Segregation in Czech Republic Called "Unlawful"
Budapest, 23 June 2011. In observations published this week, the UN Committee on the Rights of the Child has called on the Czech Republic to end "systematic and unlawful" segregation and discrimination directed against Roma children, and "de facto exclusion" of children with disabilities from mainstream education.
Read more - http://mdac.info/node/733
What the Advocates for Inclusion in the UK Say –
David Cameron has acted on his threat to “Reverse the bias towards inclusion” for disabled children and other children who need extra help at school. The Governments green paper ‘Support and Aspiration: A New Approach to Special Educational Needs and Disability” is based entirely on the medical model of disability and will push back all the progress for which disabled people have struggled over the last 20 years. These proposals include:
• Creating many more special school places
• Removing the right of children to a legally enforceable ‘Statement of Special Educational Needs’
• Re-introducing the infamous caveats in the law which allow local authorities to forcibly segregate disabled children
• Allow many more schools to opt out of local authority control (and centralised services which support inclusion)
• Put parents in control of their children’s financial resources until they are 25 years old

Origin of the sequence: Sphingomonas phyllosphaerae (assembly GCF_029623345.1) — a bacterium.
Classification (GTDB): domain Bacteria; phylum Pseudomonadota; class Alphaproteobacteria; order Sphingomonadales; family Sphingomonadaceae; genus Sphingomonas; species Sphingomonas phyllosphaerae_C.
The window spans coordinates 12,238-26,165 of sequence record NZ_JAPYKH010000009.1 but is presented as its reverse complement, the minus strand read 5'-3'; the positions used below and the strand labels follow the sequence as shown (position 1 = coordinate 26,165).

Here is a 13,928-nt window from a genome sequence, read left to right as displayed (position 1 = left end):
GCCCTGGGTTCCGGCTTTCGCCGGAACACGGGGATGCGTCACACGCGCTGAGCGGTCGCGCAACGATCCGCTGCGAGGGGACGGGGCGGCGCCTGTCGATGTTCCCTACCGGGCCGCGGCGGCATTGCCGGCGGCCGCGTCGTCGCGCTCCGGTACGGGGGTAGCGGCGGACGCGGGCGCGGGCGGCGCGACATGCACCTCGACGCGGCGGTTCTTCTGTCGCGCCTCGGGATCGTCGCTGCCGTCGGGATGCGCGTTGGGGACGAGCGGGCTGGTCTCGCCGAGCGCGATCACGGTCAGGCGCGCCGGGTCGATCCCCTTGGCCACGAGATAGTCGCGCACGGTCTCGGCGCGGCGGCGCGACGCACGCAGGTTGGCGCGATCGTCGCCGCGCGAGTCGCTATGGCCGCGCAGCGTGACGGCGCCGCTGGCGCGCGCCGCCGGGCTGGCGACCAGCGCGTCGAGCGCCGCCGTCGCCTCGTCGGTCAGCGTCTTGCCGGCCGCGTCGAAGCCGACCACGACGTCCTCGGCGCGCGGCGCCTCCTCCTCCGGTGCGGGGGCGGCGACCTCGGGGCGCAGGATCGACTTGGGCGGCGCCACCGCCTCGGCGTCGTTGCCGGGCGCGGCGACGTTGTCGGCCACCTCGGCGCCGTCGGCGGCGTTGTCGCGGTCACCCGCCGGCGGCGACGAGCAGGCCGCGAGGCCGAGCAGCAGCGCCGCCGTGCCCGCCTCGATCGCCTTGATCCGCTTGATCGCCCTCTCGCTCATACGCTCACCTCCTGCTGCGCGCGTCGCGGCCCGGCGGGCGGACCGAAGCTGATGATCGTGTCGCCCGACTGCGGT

This is in the context of a massive cut back in the rights and resources being made available to disabled people and their families.
- Check further - http://www.dpac.uk.net/
Obama Advisor Suggests Caution to UK Policy
The UK Government of David Cameron’s plans to overhaul the special educational needs (SEN) system could lead to vulnerable children being segregated and denied opportunities, according to an adviser to Barack Obama.
Ari Ne'eman urged caution over the Coalition's plans to end the "bias towards inclusion" and said all pupils deserve the right to attend a mainstream school. Mr Ne'eman, who was appointed to the US National Council on Disability by President Obama, made his comment on a visit to the UK to meet politicians and autism campaigners.
United Kingdom Children's minister Sarah Teather proposed reforms to the SEN system earlier this year in a green paper, including safeguards to protect special schools. She wants to end the "bias" towards including SEN children in mainstream rather than special schools.
Mr Ne'eman, who is on the autistic spectrum and is the founding president of the Autistic Self Advocacy Network, said: "I attended a special school for part of my education, and there was a regrettable culture of low expectations.
"If I had stayed there I wouldn't have gone to college. There was nothing particularly special about me, I just had the opportunity to go to a different school and I was included there with the right support.
"I know about the debate about inclusion here. British educational policy must be decided by British people, and this is a debate for people in this country, but a lot of people try to argue inclusion doesn't work for all kinds of students.
"I find that's because they've not really tried it properly, putting services and support in mainstream schools and giving teachers the right training. When that happens it leads to less bullying and social exclusion."